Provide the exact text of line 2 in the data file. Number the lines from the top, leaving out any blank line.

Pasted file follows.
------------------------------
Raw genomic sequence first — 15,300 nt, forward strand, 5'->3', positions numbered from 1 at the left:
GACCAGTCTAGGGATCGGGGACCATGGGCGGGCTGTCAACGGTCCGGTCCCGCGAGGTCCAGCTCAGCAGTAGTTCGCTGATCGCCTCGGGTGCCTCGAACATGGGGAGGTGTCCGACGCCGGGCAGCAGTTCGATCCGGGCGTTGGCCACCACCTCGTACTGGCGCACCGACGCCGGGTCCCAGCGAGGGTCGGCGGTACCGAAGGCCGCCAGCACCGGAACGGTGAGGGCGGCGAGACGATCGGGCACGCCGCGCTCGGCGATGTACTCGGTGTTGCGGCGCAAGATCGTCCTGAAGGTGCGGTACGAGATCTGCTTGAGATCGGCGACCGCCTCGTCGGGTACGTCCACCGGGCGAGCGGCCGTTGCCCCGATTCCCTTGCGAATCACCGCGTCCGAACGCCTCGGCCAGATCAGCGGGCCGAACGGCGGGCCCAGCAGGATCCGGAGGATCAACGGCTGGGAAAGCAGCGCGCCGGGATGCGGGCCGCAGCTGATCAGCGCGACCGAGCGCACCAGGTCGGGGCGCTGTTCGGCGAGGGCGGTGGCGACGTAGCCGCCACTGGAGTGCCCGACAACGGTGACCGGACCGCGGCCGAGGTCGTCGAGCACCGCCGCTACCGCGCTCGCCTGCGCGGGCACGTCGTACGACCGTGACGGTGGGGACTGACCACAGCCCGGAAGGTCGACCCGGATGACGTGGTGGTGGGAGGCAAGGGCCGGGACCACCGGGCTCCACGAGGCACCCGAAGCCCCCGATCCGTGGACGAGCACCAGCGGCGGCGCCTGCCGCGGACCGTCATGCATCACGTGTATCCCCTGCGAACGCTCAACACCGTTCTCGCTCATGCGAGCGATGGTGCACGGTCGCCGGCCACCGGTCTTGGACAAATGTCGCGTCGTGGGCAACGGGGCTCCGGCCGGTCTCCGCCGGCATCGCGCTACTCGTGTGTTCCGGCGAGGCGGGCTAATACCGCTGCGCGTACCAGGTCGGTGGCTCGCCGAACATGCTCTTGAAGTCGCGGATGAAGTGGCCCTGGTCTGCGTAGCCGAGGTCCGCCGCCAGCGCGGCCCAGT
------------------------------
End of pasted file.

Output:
GACCAGTCTAGGGATCGGGGACCATGGGCGGGCTGTCAACGGTCCGGTCCCGCGAGGTCCAGCTCAGCAGTAGTTCGCTGATCGCCTCGGGTGCCTCGAACATGGGGAGGTGTCCGACGCCGGGCAGCAGTTCGATCCGGGCGTTGGCCACCACCTCGTACTGGCGCACCGACGCCGGGTCCCAGCGAGGGTCGGCGGTACCGAAGGCCGCCAGCACCGGAACGGTGAGGGCGGCGAGACGATCGGGCACGCCGCGCTCGGCGATGTACTCGGTGTTGCGGCGCAAGATCGTCCTGAAGGTGCGGTACGAGATCTGCTTGAGATCGGCGACCGCCTCGTCGGGTACGTCCACCGGGCGAGCGGCCGTTGCCCCGATTCCCTTGCGAATCACCGCGTCCGAACGCCTCGGCCAGATCAGCGGGCCGAACGGCGGGCCCAGCAGGATCCGGAGGATCAACGGCTGGGAAAGCAGCGCGCCGGGATGCGGGCCGCAGCTGATCAGCGCGACCGAGCGCACCAGGTCGGGGCGCTGTTCGGCGAGGGCGGTGGCGACGTAGCCGCCACTGGAGTGCCCGACAACGGTGACCGGACCGCGGCCGAGGTCGTCGAGCACCGCCGCTACCGCGCTCGCCTGCGCGGGCACGTCGTACGACCGTGACGGTGGGGACTGACCACAGCCCGGAAGGTCGACCCGGATGACGTGGTGGTGGGAGGCAAGGGCCGGGACCACCGGGCTCCACGAGGCACCCGAAGCCCCCGATCCGTGGACGAGCACCAGCGGCGGCGCCTGCCGCGGACCGTCATGCATCACGTGTATCCCCTGCGAACGCTCAACACCGTTCTCGCTCATGCGAGCGATGGTGCACGGTCGCCGGCCACCGGTCTTGGACAAATGTCGCGTCGTGGGCAACGGGGCTCCGGCCGGTCTCCGCCGGCATCGCGCTACTCGTGTGTTCCGGCGAGGCGGGCTAATACCGCTGCGCGTACCAGGTCGGTGGCTCGCCGAACATGCTCTTGAAGTCGCGGATGAAGTGGCCCTGGTCTGCGTAGCCGAGGTCCGCCGCCAGCGCGGCCCAGT